Showing posts with label Matt Forbeck. Show all posts
Showing posts with label Matt Forbeck. Show all posts

Tuesday, June 18, 2019

Shotguns & Sorcery has Arrived and It's Been a Long Wait, but Worth It!

In December 2015, about two months after the Geekerati Radio Podcast went on hiatus, I saw an exciting new gaming project called Shotguns & Sorcery proposed on Kickstarter. The product was based on the Shotguns & Sorcery trilogy by Matt Forbeck, itself a part of Matt's 12 for '12 series of Kickstarter projects where he hoped to be able to fund and write 12 books in 12 months. Quite an ambitious project, but if anyone was going to try it Matt Forbeck was the man for the job. I backed his Brave New World, Monster Academy, Dangerous Games, and Shotguns & Sorcery trilogies when they were proposed and we interviewed Matt about the project on the old podcast (embedded at the bottom of this post).

A couple of confessions before, I get into the nitty-gritty of the Shotguns & Sorcery book. First, Matt's a friend and one of the nicest guys in the gaming industry, so I'm very happy that this project was completed. Second, my wife Jody did some illustrations for the first (and maybe the second, but I'm not sure about that) Monster Academy book and provided the art for the Storium Monster Academy page.

When I backed Shotguns & Sorcery on Kickstarter, I knew that I was supporting a friend. I also figured that there was a high probability that the product would be published. The Kickstarter presentation was very professional and had lined up a good team of experienced rpg designers including Robert Schwalb to write the product, had artists lined up, and they were using an existing game system's mechanics as a foundation. These were all things that pointed to completion in a reasonable time.

Sadly, making things is difficult and things fall behind schedule and sometimes never get completed. Such is the creative process that even with a good team, cost overruns, writers' block, or a host of other things can lead to a project not being completed. I've seen it happen with a couple of the 500 projects I've backed, and it looked like Shotguns & Sorcery was going to be one of those projects. Though it started strong, the production lost steam, updates became rarer, and I thought the project would never reach fruition. Since I backed the project (at the $100 level) to support a friend in creative work, I wrote it off as a sunk cost. A lot of backers weren't so generous and had some pretty angry things to say, things that might have contributed to the delay more than they helped keep the project going. It's one thing to check the status of a project, it's another to call into question the motives of the creators. This is especially true when the stakes are relatively small. In the end, over four years passed before the book came out.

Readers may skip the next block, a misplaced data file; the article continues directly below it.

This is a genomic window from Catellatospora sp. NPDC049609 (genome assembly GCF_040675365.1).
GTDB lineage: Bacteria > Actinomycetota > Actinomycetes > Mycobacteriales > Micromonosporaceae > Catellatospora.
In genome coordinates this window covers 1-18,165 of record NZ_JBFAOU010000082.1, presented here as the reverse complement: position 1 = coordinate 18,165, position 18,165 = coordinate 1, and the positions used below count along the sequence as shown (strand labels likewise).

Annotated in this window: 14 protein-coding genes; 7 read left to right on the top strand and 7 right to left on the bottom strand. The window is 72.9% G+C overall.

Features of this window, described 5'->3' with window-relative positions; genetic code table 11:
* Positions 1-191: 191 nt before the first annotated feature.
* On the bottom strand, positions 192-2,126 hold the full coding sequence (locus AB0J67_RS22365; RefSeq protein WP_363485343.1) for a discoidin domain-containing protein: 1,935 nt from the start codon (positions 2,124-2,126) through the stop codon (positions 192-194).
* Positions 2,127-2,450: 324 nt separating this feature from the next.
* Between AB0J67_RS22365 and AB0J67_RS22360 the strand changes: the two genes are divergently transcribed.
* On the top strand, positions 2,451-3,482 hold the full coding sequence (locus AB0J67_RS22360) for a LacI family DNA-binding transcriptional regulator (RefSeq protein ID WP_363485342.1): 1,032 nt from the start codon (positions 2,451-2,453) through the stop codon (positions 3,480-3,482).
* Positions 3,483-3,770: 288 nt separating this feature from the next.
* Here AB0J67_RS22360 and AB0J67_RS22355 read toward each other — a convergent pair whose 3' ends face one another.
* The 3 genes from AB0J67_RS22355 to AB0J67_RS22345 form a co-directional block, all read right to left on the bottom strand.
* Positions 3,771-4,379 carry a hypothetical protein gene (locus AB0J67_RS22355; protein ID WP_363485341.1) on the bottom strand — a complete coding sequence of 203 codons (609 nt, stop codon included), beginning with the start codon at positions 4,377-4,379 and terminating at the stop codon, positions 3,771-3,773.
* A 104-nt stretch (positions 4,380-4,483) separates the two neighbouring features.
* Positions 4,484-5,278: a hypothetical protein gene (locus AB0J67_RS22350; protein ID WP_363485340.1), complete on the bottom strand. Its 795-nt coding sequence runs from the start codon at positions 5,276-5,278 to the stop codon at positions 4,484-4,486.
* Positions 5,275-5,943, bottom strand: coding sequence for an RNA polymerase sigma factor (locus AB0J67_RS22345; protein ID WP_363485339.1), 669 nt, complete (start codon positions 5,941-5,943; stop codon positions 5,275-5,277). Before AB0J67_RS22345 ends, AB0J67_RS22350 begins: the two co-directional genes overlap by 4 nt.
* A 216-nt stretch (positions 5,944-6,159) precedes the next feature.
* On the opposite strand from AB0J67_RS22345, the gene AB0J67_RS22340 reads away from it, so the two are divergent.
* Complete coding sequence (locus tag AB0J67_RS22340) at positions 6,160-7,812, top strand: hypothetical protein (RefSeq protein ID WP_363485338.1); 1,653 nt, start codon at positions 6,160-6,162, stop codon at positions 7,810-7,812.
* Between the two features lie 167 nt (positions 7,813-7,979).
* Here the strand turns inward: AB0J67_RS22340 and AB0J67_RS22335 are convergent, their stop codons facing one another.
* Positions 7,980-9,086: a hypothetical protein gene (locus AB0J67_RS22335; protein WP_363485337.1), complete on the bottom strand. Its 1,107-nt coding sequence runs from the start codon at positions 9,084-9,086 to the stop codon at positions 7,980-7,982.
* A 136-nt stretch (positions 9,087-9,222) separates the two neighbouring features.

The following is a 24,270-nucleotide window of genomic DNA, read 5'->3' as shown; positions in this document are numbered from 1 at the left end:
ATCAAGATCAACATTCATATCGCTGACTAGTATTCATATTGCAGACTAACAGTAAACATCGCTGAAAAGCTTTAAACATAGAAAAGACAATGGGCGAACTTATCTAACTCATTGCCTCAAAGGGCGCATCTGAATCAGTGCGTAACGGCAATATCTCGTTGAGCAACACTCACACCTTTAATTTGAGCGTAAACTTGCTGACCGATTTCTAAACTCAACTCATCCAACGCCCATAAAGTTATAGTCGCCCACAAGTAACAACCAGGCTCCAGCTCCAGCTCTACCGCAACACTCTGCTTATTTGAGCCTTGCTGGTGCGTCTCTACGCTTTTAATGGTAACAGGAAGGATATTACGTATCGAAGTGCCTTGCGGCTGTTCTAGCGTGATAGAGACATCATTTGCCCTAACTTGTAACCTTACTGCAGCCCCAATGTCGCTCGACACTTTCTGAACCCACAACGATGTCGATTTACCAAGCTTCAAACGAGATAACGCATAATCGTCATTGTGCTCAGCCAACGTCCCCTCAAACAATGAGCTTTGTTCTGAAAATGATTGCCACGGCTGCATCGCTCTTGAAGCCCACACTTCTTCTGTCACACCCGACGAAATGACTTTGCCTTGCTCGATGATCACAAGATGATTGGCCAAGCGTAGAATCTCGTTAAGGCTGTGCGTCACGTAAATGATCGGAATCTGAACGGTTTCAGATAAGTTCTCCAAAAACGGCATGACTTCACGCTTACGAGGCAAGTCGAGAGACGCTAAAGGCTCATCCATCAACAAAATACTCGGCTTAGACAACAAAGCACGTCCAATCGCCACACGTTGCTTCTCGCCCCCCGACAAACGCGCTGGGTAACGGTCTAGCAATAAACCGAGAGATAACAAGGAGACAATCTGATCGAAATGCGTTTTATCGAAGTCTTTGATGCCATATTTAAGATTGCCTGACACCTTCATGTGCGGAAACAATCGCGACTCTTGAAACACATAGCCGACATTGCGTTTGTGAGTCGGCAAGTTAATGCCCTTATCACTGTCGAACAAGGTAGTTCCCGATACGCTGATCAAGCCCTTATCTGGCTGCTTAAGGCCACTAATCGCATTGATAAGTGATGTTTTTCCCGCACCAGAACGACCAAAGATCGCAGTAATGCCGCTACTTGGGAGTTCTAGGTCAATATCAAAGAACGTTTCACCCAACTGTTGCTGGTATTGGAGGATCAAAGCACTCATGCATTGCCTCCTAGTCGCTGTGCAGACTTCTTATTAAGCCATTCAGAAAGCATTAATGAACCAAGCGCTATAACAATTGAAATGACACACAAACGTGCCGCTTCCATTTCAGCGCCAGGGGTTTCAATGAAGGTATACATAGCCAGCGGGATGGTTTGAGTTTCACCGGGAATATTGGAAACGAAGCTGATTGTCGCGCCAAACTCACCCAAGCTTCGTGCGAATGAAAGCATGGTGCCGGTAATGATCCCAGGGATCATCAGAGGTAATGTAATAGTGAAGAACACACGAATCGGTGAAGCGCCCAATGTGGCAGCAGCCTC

Sometimes when a project finally comes out after a long delay, it looks like it was thrown together "just to get it out the door." That is not at all the case with Shotguns & Sorcery. Instead, this product seems to fall into the category that "you are only late once, but you are bad forever" and so it's better to be late than bad. The book has solid binding, high end printing production on the cover, and is beautiful inside. While the pages aren't printed on glossy paper, they are printed on acid free paper and the sepia tone of the book gives a nice overall look to the product.

Mechanically Shotguns & Sorcery uses Monte Cook's Cypher System, a system that will be very familiar to fans of Numenera, The Strange, or No Thank You, Evil! It's an easy system to learn, but flexible enough to cover any genre from street level espionage to superheroes without stretching the mechanics beyond utility. In order to determine if any action is successful, the player rolls a twenty-sided die and compares the result of the die to a target number based on the difficulty of the task. The difficulty can range from 0 to 10 and this number is multiplied by 3 to give a target number between 0 and 30. As you might have noticed, you cannot roll a 30 on a twenty-sided die. In order to achieve tasks that are at this "impossible" level, or to make other challenges less difficult, characters can spend points from their abilities to reduce the base difficulty. They may also have special abilities or training that lowers the difficulty, but the main game play is the same. Get a target number and roll equal to or greater than that number. Unlike D&D, the players make all rolls in combat by rolling both "to hit" and "to defend."

In order to flush out the characters, players rate the games in three categories (Might, Speed, and Intellect) and then select a Race, Type, and Focus. The Race and Type will be familiar to D&D gamers with things like Halfling, Dwarf, and Elf being available as races and Freelance (Rogue), Veteran (Fighter), and Wizard being among the Types available. Players will also add descriptors like "cunning" or "aggressive" to their characters and choose a Focus like "Commands the Dead" or "Carries a Quiver." Initial character creation is as simple as completing the following sentence, "I am a (fill in the adjective here) (fill in a noun here), and (fill in a noun here) who (fill in a verb here." More simply a character is an adjective noun, a noun who verbs. For example, I am a Hardboiled Human, a Freelance who Packs Heat."

The book includes scads, yes scads, of types and foci for characters to use. It may have been a long wait, but in this case it was a wait well worth it seeing the final product. One final comment. If you don't want to play Shotguns & Sorcery using the Cypher System, the setting was originally designed for use with D&D as a part of the campaign the resulted in the Eberron campaign. The combination of straight fantasy with the Old West works well with Cypher, but it could also work with 5e or with Savage Worlds. There is so much setting and adventure information here, that using it as the basis for a Savage Worlds game would be very possible.

Wednesday, May 12, 2010

Geekerati Gaming Archives Volume 1 -- Matt Forbeck Interview